Political reform
Clegg promised to "tear through the statute book" this morning in his first major speech under the coalition, which saw his role as deputy prime minister endowed with special responsibilities for political reform.

Unveiling "our own Great Reform Act", Clegg said he would "take direct responsibility for seeing it through".

Political reforms under the coalition include plans for five-year fixed-term parliaments - with the next election slated for 7 May 2015.

There will be a referendum on an AV electoral voting system, alongside reforms to the House of Lords and the regulation of lobbying. The latter is a £2bn industry and should not be seen as sleazy, Clegg said, but should be transparent.

Voters will be able to sack their MPs, if they are found guilty of serious wrongdoing.

"Not everyone will like it," Clegg acknowledged. Pointing to the proposal to raise the threshold for a vote to dissolve parliament to 55 per cent, he said critics are "completely missing the point".

The move would help ensure stability, he said, dismissing claims that it would make it more difficult to get rid of a government that had lost the confidence of the House of Commons.

Former Labour minister Jack Straw and David Blunkett have in the past attacked the plan, but rightwing dissenters have also voiced discontent - protesting that it was not set out in either manifesto.

People power
Meanwhile, Clegg insisted that the Lib Dem agenda is strongly aligned to Prime Minister David Cameron's Big Society.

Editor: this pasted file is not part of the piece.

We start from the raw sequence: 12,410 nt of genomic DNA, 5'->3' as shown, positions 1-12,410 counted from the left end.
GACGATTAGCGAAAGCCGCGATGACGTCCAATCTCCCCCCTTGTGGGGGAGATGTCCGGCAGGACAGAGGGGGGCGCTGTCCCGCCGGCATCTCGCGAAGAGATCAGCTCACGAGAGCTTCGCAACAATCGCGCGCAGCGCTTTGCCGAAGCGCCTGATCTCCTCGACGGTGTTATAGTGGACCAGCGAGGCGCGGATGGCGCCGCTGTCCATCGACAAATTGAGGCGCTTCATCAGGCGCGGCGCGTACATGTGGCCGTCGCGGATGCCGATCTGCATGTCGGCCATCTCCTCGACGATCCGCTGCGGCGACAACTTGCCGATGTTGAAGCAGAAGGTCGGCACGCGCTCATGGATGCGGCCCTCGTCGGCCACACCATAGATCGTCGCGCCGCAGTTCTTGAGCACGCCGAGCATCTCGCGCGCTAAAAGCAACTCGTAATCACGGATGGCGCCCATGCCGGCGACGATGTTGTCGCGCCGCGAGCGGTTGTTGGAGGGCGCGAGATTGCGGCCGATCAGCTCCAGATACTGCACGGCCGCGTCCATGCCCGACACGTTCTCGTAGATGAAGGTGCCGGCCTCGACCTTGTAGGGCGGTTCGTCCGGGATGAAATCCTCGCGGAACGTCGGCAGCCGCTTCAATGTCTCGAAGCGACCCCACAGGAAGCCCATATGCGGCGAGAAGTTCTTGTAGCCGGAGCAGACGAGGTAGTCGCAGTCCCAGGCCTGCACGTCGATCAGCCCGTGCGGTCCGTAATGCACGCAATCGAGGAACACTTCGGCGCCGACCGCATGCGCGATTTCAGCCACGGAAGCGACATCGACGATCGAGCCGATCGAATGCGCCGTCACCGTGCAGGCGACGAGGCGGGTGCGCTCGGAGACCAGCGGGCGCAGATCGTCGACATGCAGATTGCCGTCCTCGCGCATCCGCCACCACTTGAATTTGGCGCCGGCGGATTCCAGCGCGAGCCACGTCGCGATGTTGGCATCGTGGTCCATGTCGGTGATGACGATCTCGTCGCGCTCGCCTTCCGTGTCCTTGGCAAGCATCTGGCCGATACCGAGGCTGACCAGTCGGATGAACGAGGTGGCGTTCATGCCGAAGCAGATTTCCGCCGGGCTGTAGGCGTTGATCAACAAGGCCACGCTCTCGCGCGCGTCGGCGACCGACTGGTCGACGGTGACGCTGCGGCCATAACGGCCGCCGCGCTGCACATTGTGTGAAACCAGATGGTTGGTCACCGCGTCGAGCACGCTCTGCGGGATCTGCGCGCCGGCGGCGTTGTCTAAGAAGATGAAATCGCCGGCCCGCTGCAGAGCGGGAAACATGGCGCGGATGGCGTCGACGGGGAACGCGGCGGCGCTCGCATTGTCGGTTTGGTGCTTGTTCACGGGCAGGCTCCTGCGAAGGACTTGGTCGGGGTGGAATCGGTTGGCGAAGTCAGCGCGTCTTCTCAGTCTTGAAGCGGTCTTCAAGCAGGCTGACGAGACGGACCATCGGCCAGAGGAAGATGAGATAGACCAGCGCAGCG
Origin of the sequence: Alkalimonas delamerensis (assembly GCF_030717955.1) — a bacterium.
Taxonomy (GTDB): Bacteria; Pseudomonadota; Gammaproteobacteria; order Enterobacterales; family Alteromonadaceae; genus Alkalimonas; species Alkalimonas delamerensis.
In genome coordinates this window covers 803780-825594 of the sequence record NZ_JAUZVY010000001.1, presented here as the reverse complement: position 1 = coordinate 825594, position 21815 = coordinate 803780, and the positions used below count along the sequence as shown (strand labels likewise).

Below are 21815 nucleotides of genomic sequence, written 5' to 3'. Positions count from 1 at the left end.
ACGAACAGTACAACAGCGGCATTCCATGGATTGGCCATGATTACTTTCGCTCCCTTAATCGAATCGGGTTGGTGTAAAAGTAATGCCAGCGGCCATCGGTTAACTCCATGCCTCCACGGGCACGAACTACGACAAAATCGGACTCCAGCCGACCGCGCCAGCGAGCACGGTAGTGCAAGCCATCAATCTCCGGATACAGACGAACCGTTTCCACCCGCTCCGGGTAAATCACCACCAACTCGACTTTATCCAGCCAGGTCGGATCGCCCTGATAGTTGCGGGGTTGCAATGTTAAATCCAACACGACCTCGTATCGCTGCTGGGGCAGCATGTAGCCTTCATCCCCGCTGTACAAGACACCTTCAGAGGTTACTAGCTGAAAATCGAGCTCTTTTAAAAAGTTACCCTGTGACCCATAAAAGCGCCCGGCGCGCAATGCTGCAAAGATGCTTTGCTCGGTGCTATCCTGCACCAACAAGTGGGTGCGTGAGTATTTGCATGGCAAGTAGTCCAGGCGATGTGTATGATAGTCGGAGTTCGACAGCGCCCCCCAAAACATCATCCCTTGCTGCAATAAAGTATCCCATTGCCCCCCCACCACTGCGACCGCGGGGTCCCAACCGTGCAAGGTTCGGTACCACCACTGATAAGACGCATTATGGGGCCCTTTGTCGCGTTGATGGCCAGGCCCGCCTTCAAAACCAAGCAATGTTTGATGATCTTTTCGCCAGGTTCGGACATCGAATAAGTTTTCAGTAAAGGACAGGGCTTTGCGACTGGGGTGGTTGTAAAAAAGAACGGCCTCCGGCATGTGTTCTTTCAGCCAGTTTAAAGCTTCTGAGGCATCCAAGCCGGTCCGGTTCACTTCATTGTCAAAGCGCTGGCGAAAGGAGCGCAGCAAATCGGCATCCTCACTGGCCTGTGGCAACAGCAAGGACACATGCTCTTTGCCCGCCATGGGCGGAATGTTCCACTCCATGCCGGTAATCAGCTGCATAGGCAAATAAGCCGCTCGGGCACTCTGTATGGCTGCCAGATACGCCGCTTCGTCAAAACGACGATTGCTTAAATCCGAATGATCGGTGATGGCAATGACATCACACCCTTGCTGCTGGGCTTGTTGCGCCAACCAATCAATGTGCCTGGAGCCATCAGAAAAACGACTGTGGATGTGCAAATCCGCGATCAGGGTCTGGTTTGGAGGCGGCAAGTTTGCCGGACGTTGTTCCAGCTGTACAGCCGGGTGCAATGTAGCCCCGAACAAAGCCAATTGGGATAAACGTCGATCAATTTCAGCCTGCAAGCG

"It is difficult to spot the difference between the Tories and the Lib Dems" on issues of devolving the power to the people, he said.

Whitehall paternalism does not work, he says, echoing Cameron's call to empower the people.

He added: "This government will end the culture of spying on its citizens. It is outrageous that decent, law abiding people are regularly treated as if they have something to hide."

Alongside scrapping ID cards and second generation biometric passports, he promised that CCTV will be better regulated and internet and email records will not be kept by the authorities without justification. There will be no ContactPoint childrens database and schools will not collect childrens' fingerprints.

"Taking people's freedom away didn't make our streets safe. Obsessive lawmaking simply makes criminals out of ordinary people," he said.

"So, we'll get rid of the unnecessary laws, and once they're gone, they won't come back. We will introduce a mechanism to block pointless new criminal offences."

Home Secretary Theresa May also unveiled a slew of "radical" reforms, for the police force, in a seperate speech today.

The coalition government will scrap Whitehall interference, remove targets and ditch paperwork she said, adding that she was "not interested in running the police".

Officers across England and Wales will be given new freedoms and responsibilities, but in return must accept local accountability through elected police commissioners.